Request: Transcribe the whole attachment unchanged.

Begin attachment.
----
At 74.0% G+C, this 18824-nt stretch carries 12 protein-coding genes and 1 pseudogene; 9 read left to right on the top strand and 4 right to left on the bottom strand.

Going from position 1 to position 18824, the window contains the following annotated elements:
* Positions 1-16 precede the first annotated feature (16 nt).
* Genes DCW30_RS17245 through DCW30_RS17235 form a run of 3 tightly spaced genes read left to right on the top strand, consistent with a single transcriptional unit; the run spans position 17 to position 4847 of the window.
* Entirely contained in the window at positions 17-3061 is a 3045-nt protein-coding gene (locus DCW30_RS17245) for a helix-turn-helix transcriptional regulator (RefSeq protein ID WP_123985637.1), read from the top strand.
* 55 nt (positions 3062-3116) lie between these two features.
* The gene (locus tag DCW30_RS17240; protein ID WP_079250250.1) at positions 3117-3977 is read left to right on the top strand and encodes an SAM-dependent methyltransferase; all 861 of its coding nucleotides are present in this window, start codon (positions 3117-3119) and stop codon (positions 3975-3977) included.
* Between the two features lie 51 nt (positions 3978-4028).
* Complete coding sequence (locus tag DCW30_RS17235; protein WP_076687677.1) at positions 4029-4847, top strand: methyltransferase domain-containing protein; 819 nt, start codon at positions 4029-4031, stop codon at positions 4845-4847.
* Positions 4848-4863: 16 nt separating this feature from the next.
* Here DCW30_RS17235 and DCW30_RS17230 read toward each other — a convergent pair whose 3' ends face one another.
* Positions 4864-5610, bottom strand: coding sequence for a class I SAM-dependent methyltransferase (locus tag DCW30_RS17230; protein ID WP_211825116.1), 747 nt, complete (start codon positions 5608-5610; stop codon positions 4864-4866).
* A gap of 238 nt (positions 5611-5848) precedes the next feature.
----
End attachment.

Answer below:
At 74.0% G+C, this 18824-nt stretch carries 12 protein-coding genes and 1 pseudogene; 9 read left to right on the top strand and 4 right to left on the bottom strand.

Going from position 1 to position 18824, the window contains the following annotated elements:
* Positions 1-16 precede the first annotated feature (16 nt).
* Genes DCW30_RS17245 through DCW30_RS17235 form a run of 3 tightly spaced genes read left to right on the top strand, consistent with a single transcriptional unit; the run spans position 17 to position 4847 of the window.
* Entirely contained in the window at positions 17-3061 is a 3045-nt protein-coding gene (locus DCW30_RS17245) for a helix-turn-helix transcriptional regulator (RefSeq protein ID WP_123985637.1), read from the top strand.
* 55 nt (positions 3062-3116) lie between these two features.
* The gene (locus tag DCW30_RS17240; protein ID WP_079250250.1) at positions 3117-3977 is read left to right on the top strand and encodes an SAM-dependent methyltransferase; all 861 of its coding nucleotides are present in this window, start codon (positions 3117-3119) and stop codon (positions 3975-3977) included.
* Between the two features lie 51 nt (positions 3978-4028).
* Complete coding sequence (locus tag DCW30_RS17235; protein WP_076687677.1) at positions 4029-4847, top strand: methyltransferase domain-containing protein; 819 nt, start codon at positions 4029-4031, stop codon at positions 4845-4847.
* Positions 4848-4863: 16 nt separating this feature from the next.
* Here DCW30_RS17235 and DCW30_RS17230 read toward each other — a convergent pair whose 3' ends face one another.
* Positions 4864-5610, bottom strand: coding sequence for a class I SAM-dependent methyltransferase (locus tag DCW30_RS17230; protein ID WP_211825116.1), 747 nt, complete (start codon positions 5608-5610; stop codon positions 4864-4866).
* A gap of 238 nt (positions 5611-5848) precedes the next feature.